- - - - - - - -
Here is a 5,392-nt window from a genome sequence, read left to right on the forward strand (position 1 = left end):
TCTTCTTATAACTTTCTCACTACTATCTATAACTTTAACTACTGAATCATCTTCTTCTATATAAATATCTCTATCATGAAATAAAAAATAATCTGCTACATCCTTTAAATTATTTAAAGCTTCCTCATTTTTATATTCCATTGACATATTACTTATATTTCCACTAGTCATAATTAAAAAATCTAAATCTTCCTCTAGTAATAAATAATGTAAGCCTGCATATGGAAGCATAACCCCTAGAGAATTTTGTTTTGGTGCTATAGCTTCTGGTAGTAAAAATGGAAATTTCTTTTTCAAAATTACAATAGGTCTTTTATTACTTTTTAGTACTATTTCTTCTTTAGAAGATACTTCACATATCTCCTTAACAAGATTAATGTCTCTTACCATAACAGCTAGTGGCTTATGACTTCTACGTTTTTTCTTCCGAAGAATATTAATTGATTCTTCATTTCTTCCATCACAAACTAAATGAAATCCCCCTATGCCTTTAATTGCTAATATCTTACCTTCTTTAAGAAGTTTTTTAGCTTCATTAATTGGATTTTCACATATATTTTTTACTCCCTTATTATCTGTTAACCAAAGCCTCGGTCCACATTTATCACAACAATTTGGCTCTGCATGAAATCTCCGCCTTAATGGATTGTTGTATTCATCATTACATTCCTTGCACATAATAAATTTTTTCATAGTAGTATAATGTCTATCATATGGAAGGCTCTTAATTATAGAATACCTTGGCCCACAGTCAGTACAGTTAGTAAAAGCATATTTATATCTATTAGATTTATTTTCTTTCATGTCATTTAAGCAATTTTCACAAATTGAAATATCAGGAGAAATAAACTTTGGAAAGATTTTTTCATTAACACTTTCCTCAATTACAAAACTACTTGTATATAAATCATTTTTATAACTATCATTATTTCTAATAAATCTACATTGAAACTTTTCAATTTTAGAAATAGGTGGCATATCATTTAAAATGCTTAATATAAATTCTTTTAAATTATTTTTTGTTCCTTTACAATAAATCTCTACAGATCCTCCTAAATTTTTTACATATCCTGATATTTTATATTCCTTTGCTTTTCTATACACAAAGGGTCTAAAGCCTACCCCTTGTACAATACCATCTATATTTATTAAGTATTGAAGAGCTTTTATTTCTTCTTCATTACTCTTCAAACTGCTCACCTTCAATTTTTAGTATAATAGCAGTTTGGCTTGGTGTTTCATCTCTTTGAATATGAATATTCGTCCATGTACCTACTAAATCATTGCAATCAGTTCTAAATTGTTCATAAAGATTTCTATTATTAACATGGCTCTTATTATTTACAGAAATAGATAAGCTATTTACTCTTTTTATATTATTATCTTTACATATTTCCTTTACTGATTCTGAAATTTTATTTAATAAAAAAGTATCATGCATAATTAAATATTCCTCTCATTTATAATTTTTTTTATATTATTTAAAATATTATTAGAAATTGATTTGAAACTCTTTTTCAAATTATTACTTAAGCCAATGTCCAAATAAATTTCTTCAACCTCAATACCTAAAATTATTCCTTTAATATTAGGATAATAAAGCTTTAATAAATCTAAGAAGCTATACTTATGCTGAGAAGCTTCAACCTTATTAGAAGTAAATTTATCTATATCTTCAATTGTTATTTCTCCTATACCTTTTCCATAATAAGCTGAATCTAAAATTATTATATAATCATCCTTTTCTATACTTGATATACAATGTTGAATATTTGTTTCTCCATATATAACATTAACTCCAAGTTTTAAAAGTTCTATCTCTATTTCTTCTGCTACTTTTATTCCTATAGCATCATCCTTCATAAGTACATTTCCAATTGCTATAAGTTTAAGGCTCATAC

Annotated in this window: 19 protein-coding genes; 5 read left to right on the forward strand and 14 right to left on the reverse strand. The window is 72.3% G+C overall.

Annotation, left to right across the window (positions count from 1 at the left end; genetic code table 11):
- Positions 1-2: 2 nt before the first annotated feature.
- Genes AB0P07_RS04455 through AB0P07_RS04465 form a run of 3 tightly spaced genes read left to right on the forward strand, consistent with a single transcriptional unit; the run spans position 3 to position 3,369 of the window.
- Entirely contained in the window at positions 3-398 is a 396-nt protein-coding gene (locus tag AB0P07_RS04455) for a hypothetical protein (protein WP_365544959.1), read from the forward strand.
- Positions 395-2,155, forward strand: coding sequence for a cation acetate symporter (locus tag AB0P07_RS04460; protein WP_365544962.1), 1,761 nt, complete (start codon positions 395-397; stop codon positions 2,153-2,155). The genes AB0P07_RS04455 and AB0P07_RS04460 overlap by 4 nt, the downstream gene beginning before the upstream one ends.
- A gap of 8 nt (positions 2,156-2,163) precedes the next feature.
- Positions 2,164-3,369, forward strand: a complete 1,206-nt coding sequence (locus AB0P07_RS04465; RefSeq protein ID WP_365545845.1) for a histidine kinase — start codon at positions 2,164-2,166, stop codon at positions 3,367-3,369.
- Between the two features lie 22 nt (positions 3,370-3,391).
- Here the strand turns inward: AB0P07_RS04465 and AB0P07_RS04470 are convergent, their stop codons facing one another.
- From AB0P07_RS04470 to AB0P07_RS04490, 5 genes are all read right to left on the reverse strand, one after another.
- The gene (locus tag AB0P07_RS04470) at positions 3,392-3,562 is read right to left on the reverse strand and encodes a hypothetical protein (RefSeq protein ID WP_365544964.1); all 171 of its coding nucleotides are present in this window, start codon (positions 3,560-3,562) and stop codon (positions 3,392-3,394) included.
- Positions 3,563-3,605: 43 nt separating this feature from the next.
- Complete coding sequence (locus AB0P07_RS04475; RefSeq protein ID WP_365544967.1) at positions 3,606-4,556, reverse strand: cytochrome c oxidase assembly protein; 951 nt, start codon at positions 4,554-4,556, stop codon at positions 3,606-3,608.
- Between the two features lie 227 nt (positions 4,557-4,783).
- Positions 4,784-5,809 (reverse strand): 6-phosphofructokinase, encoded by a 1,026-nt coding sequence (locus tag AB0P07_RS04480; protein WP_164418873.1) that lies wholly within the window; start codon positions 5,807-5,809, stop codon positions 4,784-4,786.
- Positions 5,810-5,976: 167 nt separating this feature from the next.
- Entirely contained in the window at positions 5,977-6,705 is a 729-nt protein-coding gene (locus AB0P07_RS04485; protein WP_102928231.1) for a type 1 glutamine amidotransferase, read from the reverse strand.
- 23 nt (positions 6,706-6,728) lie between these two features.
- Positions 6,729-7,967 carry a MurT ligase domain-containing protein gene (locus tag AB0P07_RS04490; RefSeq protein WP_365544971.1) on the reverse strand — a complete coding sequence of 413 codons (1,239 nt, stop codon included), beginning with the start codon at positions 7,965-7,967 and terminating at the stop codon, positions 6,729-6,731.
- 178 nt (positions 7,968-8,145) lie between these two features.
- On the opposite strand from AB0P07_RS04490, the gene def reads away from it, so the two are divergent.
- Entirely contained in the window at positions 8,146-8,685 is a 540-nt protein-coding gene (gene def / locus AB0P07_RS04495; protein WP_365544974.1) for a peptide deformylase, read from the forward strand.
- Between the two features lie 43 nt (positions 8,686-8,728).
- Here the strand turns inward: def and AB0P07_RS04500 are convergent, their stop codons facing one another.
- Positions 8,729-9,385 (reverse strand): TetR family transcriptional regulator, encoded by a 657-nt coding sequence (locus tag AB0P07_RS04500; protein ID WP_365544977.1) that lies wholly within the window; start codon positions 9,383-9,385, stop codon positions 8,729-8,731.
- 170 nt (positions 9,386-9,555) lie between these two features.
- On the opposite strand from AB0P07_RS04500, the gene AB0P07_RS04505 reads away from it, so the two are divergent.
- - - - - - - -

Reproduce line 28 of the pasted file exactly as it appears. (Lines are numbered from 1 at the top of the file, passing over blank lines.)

- Positions 8,729-9,385 (reverse strand): TetR family transcriptional regulator, encoded by a 657-nt coding sequence (locus tag AB0P07_RS04500; protein ID WP_365544977.1) that lies wholly within the window; start codon positions 9,383-9,385, stop codon positions 8,729-8,731.